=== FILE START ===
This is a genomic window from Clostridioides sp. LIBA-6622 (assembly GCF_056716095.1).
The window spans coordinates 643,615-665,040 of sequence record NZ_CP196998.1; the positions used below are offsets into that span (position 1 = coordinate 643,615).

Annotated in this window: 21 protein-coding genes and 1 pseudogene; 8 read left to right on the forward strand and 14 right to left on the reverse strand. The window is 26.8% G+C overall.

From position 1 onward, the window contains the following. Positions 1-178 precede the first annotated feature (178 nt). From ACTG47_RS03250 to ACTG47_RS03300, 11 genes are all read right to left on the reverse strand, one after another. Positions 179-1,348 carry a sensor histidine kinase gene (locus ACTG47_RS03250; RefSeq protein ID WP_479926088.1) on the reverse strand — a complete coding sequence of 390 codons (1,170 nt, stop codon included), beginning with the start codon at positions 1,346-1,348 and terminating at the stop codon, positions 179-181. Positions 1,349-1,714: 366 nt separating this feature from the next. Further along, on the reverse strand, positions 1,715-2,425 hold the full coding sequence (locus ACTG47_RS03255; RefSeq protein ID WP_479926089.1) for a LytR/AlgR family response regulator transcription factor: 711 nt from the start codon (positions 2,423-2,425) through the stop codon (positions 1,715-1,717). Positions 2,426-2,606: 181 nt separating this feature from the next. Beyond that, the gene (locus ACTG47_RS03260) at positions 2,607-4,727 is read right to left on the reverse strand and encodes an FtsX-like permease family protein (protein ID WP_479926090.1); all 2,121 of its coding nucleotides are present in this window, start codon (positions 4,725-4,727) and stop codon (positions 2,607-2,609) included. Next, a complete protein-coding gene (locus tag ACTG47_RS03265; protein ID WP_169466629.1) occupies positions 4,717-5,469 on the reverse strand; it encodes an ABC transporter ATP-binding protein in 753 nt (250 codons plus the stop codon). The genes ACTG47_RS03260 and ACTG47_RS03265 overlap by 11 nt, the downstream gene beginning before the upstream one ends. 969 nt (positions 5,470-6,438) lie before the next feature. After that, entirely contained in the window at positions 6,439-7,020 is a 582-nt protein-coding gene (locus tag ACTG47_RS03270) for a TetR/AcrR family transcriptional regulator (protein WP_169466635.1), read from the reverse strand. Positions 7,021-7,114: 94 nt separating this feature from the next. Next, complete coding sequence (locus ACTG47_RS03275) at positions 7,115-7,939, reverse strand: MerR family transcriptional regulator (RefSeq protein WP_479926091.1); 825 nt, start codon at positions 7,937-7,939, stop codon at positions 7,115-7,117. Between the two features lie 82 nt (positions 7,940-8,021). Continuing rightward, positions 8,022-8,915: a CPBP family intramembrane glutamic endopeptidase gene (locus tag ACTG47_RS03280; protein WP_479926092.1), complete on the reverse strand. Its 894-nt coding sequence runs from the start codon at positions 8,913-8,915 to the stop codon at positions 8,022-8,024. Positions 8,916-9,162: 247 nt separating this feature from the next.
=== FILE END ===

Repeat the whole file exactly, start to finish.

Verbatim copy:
This is a genomic window from Clostridioides sp. LIBA-6622 (assembly GCF_056716095.1).
The window spans coordinates 643,615-665,040 of sequence record NZ_CP196998.1; the positions used below are offsets into that span (position 1 = coordinate 643,615).

Annotated in this window: 21 protein-coding genes and 1 pseudogene; 8 read left to right on the forward strand and 14 right to left on the reverse strand. The window is 26.8% G+C overall.

From position 1 onward, the window contains the following. Positions 1-178 precede the first annotated feature (178 nt). From ACTG47_RS03250 to ACTG47_RS03300, 11 genes are all read right to left on the reverse strand, one after another. Positions 179-1,348 carry a sensor histidine kinase gene (locus ACTG47_RS03250; RefSeq protein ID WP_479926088.1) on the reverse strand — a complete coding sequence of 390 codons (1,170 nt, stop codon included), beginning with the start codon at positions 1,346-1,348 and terminating at the stop codon, positions 179-181. Positions 1,349-1,714: 366 nt separating this feature from the next. Further along, on the reverse strand, positions 1,715-2,425 hold the full coding sequence (locus ACTG47_RS03255; RefSeq protein ID WP_479926089.1) for a LytR/AlgR family response regulator transcription factor: 711 nt from the start codon (positions 2,423-2,425) through the stop codon (positions 1,715-1,717). Positions 2,426-2,606: 181 nt separating this feature from the next. Beyond that, the gene (locus ACTG47_RS03260) at positions 2,607-4,727 is read right to left on the reverse strand and encodes an FtsX-like permease family protein (protein ID WP_479926090.1); all 2,121 of its coding nucleotides are present in this window, start codon (positions 4,725-4,727) and stop codon (positions 2,607-2,609) included. Next, a complete protein-coding gene (locus tag ACTG47_RS03265; protein ID WP_169466629.1) occupies positions 4,717-5,469 on the reverse strand; it encodes an ABC transporter ATP-binding protein in 753 nt (250 codons plus the stop codon). The genes ACTG47_RS03260 and ACTG47_RS03265 overlap by 11 nt, the downstream gene beginning before the upstream one ends. 969 nt (positions 5,470-6,438) lie before the next feature. After that, entirely contained in the window at positions 6,439-7,020 is a 582-nt protein-coding gene (locus tag ACTG47_RS03270) for a TetR/AcrR family transcriptional regulator (protein WP_169466635.1), read from the reverse strand. Positions 7,021-7,114: 94 nt separating this feature from the next. Next, complete coding sequence (locus ACTG47_RS03275) at positions 7,115-7,939, reverse strand: MerR family transcriptional regulator (RefSeq protein WP_479926091.1); 825 nt, start codon at positions 7,937-7,939, stop codon at positions 7,115-7,117. Between the two features lie 82 nt (positions 7,940-8,021). Continuing rightward, positions 8,022-8,915: a CPBP family intramembrane glutamic endopeptidase gene (locus tag ACTG47_RS03280; protein WP_479926092.1), complete on the reverse strand. Its 894-nt coding sequence runs from the start codon at positions 8,913-8,915 to the stop codon at positions 8,022-8,024. Positions 8,916-9,162: 247 nt separating this feature from the next.